Although writing is my passion, I do have a “day” job. And for the foreseeable future, I plan on keeping said job, until I make it big in the publishing world. I have, however, been very blessed with a flexible schedule and the ability to telecommute several days a week. Man, I love technology!
To facilitate my telecommuting, I have a fully functioning home office, equipped with a fax machine, printer, scanner, and WiFi network. And of course, I have my trusty laptop. Yes, my office, at home, provides me with everything I need to excel at my job. But truth be told, I can often be found sitting at the kitchen table, perched on the sofa, or worst, propped up in the bed, while performing my daily tasks. I think I should pause and reiterate that I realize that I am extremely blessed. Trust me, I do not take my great fortune for granted. Just ask my supervisor or my clients, my work and the quality of the products I support have not suffered one bit.
There is a downside, though, to my seemingly idyllic working scenario. From the outside looking in, it may appear as if I simply play on the computer all day. What’s more, I am one of the early pioneers of telecommuting. As a matter of fact, I have been doing if now for going on 5 years. As such, my teenage kids really don’t remember me working any other schedule. You know the hectic one, when I was up at the crack of dawn struggling to get two babies, then toddlers, preschoolers and eventually small children ready for daycare and school by 6:30 am, so I could be at work by 7:45 am. They have no recollection of me coming home exhausted and frustrated from working a nine hour day and having to navigate Houston’s habitually gridlocked traffic, but not able to go to bed because I had to cook dinner and then help them with their homework, before I got them ready for bed (that is when they were young enough to need help getting ready for bed. More often than not, we simply conked out before performing any bedtime ritual).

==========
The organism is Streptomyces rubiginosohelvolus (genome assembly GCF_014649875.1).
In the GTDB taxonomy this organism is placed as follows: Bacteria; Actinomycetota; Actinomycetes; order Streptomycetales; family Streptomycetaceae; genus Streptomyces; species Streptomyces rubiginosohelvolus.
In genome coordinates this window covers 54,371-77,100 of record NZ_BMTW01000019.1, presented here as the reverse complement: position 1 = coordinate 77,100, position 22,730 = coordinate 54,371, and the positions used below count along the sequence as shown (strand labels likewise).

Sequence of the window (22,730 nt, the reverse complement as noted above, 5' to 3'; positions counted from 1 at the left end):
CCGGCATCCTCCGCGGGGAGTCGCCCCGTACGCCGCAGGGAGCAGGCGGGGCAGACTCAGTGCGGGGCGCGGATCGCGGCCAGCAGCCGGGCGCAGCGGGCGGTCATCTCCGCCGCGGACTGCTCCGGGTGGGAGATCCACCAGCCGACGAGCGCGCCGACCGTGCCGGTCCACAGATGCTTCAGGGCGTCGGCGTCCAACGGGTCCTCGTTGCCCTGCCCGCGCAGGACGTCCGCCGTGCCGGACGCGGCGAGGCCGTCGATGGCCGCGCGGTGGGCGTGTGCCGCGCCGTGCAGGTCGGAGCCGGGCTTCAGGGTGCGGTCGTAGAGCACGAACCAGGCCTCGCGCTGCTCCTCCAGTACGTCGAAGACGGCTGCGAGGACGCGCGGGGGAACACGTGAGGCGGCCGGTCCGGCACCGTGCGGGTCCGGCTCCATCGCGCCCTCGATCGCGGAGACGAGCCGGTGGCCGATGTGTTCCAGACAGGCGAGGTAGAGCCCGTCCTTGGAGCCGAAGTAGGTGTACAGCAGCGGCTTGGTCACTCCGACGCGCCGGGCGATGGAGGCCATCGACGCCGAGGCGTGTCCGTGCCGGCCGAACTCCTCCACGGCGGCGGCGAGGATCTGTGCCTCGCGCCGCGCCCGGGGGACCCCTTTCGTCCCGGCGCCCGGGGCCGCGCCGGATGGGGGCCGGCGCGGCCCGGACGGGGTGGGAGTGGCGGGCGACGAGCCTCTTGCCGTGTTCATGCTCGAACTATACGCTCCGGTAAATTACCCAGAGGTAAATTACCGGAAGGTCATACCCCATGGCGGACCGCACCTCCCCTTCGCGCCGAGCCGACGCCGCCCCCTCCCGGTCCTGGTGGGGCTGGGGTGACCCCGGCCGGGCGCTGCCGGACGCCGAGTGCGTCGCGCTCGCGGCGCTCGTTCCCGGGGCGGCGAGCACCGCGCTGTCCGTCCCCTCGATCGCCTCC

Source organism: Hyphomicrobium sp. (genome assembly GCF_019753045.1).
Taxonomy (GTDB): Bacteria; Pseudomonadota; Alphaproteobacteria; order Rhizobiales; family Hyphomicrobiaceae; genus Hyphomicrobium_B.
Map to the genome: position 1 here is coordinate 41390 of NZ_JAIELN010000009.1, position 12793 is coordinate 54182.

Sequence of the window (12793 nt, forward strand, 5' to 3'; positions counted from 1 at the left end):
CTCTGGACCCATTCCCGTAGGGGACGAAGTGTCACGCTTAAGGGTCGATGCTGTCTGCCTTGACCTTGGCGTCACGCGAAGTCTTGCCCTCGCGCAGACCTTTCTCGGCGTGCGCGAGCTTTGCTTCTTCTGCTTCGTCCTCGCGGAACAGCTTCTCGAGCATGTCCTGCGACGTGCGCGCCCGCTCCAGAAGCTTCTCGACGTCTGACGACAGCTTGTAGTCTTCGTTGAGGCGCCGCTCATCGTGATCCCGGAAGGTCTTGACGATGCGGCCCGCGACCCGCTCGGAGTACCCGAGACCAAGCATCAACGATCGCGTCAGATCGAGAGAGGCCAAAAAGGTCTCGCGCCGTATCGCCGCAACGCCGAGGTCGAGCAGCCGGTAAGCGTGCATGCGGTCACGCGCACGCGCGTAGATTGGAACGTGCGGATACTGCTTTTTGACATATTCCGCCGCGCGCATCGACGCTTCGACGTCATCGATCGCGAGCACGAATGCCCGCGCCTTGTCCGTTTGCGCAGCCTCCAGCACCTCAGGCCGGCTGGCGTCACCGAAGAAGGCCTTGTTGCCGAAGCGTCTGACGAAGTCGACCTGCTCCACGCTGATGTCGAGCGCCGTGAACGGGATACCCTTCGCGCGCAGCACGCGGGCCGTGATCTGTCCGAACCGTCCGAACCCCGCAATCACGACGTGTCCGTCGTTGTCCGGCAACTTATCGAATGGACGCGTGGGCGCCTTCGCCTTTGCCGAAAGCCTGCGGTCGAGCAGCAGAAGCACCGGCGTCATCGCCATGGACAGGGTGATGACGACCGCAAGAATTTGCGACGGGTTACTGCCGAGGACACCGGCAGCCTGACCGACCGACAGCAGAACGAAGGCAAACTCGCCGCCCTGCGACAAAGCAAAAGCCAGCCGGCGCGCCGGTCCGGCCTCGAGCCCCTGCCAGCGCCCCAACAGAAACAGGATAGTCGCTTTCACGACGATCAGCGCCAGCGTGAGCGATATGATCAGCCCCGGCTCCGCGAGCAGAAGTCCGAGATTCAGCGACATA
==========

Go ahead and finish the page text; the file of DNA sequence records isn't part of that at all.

Sadly, I believe my kids think entering the workforce will be easy. Well, perhaps at least one of them anyway. You see, my son has yet to enter the workforce. My daughter, on the other hand, has been working for about nine months, at one of the local grocery stores. Thus she’s probably learned to work with a diverse group of people, to be timely, and to submit to the authority of a sometimes incompetent supervisor.
My poor son is blissfully unaware of the rigors of the workplace, although he is very eager to get a job. Unfortunately, he is still too young to legally work. Of course that doesn’t stop him from asking any and everyone if he can work for them. In fact, I believe he is supposed to help his Godfather, a realtor, show some houses next week. While I admire his tenacity, I hope he’s not disillusioned with working once he finds out that it often involves putting in hard work and long hours for small pay; especially in entry level positions. I hope he realizes that you have to pay your dues first and prove that you are worthy of a position that allows you to set your own hours and work independently of the group.
In this world of TiVo, DVR’s and video on demand, I get the sense that more and more young people are seeking immediate gratification. And not just in their entertainment. Many of them are seeking the same instantaneous fulfillment in their careers. They want to graduate from college and immediately start living the same cushy lifestyles as their parents.
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